Text Box:                                                APR Legal and Financial Planning
                                                                           Estate Planning Specialists 

Heather Bateman found to her astonishment a wife has no automatic rights to her husbands' affairs. 

                                                          Watch her  true story here

 

What if I am unable to manage my own affairs?

 

We all know that we should write a will, but too few know of  prepare a lasting power of attorney. By 2025, it is expected that more than 1 million people in the UK will have dementia, according to the Alzheimer's Society. One in five people over 85 already suffers from it, with rates significantly higher among women than men. Handling your financial affairs becomes virtually impossible – which is why charities who care for the elderly strongly recommend everyone plan ahead to ease the burden on relatives.

A registered lasting power of attorney (LPA) gives another individual the legal authority to look after specific aspects of your financial affairs or health and welfare should you lose the capacity to do so. It's not just for the elderly, younger people may become incapacitated through accident or illness.

If you do not have an LPA in place and later become mentally incapacitated, relatives face long delays and expense in applying to the court of protection to get access and take control of your assets, finances and make welfare decisions for you.

LPAs are designed to be recognised by financial institutions, care homes and local authorities, as well as tax, benefits and pension authorities. They are legal documents introduced in October 2007, replacing the previous system of enduring powers of attorney (EPA) – although an EPA created before October 2007 remains valid.

There are two types of LPA: one that can cover decisions about money matters, known as a property and financial affairs LPA, and one that can cover decisions about healthcare, known as a personal welfare LPA. A key difference is that a property and financial affairs LPA can be used while someone still has capacity, whereas a personal welfare LPA can only be used once they have lost it capacity.

An appointed attorney for a property and financial affairs LPA can make decisions on things such as buying and selling your property, dealing with your bills, running your bank accounts and investing your money. If you have a personal welfare LPA, your attorney can generally make decisions about where you should live, how you should be treated medically, what you wear, what you should eat and even who you should have contact with.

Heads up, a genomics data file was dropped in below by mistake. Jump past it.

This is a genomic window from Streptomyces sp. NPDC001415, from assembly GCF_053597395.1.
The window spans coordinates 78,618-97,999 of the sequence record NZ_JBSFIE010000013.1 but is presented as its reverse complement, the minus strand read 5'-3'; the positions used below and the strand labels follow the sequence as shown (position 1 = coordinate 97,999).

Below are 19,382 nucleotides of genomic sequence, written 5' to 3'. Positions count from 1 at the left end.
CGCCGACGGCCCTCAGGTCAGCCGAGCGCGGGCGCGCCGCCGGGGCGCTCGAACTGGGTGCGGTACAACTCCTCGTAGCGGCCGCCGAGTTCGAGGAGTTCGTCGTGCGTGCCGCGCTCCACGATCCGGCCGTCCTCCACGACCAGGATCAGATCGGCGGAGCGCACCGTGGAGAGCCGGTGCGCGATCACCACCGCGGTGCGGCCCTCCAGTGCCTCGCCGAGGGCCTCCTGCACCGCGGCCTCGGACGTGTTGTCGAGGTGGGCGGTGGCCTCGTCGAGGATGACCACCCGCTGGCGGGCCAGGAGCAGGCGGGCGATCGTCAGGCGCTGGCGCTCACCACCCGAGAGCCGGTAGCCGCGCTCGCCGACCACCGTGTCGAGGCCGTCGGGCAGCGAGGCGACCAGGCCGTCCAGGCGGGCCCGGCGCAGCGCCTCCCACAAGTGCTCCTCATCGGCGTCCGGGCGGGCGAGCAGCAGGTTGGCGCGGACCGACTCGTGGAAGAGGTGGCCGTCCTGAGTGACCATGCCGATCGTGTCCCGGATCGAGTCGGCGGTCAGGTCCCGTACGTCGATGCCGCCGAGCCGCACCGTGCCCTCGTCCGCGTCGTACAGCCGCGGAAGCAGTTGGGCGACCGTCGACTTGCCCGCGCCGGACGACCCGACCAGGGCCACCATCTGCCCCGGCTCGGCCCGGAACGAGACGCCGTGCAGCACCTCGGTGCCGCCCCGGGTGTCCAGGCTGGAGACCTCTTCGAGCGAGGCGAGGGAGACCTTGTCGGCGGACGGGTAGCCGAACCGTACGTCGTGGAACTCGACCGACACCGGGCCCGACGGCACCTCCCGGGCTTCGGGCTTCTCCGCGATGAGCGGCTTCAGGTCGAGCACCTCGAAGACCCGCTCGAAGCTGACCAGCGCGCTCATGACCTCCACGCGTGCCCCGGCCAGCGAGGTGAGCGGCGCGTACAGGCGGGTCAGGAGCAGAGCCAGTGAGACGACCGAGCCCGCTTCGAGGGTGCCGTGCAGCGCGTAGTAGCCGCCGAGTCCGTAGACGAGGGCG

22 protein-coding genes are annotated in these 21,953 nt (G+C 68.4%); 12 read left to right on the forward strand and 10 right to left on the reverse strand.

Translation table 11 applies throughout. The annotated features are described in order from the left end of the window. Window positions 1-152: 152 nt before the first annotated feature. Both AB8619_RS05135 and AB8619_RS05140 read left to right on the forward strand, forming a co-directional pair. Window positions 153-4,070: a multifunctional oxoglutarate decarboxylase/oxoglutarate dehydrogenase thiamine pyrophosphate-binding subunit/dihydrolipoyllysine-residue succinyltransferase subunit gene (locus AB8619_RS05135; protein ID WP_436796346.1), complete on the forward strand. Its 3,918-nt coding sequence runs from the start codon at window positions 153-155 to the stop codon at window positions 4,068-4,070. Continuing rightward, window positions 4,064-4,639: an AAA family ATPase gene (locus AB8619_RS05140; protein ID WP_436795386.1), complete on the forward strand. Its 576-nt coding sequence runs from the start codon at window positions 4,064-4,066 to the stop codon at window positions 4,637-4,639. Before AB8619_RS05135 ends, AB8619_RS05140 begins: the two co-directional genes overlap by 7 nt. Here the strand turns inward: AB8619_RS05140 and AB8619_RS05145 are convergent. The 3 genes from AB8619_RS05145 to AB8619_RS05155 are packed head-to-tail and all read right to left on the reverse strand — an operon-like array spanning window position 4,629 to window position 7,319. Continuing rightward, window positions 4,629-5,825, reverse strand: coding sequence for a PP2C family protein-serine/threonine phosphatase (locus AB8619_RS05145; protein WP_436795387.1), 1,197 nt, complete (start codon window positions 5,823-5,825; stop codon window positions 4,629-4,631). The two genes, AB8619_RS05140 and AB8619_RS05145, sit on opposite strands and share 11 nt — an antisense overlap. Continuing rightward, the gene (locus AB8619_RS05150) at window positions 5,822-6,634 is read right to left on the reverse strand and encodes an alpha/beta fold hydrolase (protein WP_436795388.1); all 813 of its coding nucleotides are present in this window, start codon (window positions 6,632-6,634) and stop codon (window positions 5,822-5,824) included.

You may choose anyone you trust as your attorney, provided they are over 18, and they are willing to take on the role, which is a serious responsibility. It is their duty to make all decisions in your best interests and they must follow certain principles set out in the Mental Capacity Act aimed at making sure you are encouraged to make your own decisions where possible.

 

 

 

 

 

 

 

 

 

 

 

 

 

      What if you lost the ability

      to make decisions ?

The loss of capacity both mental or physical can make it difficult to manage your own affairs. Without appointing somebody as an attorney there is no guarantee that the correct decisions will be made regarding your financial or health matters.

 

 

 

 

 

 

 

Lasting Power of Attorney

How important are they?

Just 246,000 Lasting Powers of Attorney were registered in 2013

 850,000 people are living with dementia in 2015

An estimated 1 million people will suffer from dementia in 2025

Without a registered LPA all assets are frozen.

An application to the court of protection will have to be made for a deputyship order which takes months.

A Deputy is a person appointed by the court to take control of a persons affairs when they lack capacity.

No assets can be disposed of, bank accounts are frozen, decisions about health and welfare cannot be made.

Family decisions where a person who lacks capacity shall live is not automatic.

There is no guarantee the deputy will be a family member.

There would be a court application and ongoing supervision fees.

If a person needs care, the council can apply for deputyship order.

Family may not have the power to make decisions about healthcare

A lasting power of attorney for

health &welfare covers decisions relating

to social and healthcare needs which

can include where the you live, how you are

 cared for and what healthcare you receive.

 

 

 

 

 

 

These Powers are only applicable to England and Wales. If you would like more information please contact us

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APR Legal and Financial Planning  Trinity house 114 Northenden Road Sale Moor M33 3HD

enquiries@aprlegal.co.uk         01625 667967